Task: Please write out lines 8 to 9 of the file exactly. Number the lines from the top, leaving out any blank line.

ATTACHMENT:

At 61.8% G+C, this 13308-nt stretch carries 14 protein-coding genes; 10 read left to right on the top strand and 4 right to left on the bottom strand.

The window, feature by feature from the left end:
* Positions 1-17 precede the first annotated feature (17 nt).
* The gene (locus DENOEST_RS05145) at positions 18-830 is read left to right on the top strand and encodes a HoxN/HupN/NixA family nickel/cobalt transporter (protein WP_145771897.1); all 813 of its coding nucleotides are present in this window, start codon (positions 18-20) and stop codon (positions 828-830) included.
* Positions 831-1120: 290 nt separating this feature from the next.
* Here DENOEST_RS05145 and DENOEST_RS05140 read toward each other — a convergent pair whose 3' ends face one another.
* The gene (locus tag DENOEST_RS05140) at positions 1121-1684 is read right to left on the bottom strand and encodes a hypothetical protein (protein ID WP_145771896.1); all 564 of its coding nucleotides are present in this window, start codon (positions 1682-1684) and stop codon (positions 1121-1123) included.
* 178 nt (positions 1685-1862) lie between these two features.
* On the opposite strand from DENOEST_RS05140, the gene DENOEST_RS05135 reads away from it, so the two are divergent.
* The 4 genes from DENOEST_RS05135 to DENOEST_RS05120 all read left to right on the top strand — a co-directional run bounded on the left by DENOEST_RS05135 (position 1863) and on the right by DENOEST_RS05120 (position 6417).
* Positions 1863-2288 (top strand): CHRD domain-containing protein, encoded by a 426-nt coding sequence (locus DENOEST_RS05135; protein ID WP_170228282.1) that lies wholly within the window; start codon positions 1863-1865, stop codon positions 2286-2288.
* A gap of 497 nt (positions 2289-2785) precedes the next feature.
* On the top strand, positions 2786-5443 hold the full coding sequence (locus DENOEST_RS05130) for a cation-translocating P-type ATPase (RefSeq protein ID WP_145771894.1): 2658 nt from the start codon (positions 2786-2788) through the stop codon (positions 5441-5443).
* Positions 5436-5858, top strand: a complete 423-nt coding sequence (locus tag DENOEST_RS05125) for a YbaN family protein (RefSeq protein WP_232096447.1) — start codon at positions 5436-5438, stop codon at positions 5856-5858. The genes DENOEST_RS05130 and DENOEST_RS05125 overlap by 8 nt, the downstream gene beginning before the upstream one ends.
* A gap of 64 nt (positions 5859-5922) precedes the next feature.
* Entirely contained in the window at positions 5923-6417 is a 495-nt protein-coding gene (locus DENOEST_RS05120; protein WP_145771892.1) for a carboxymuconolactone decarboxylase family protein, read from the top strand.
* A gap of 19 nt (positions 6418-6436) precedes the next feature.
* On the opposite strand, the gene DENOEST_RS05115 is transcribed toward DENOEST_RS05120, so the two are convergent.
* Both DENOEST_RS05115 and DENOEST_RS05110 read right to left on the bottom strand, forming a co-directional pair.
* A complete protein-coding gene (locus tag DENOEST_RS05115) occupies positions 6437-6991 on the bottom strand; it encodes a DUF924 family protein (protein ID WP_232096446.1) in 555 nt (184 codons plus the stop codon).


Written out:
* 178 nt (positions 1685-1862) lie between these two features.
* On the opposite strand from DENOEST_RS05140, the gene DENOEST_RS05135 reads away from it, so the two are divergent.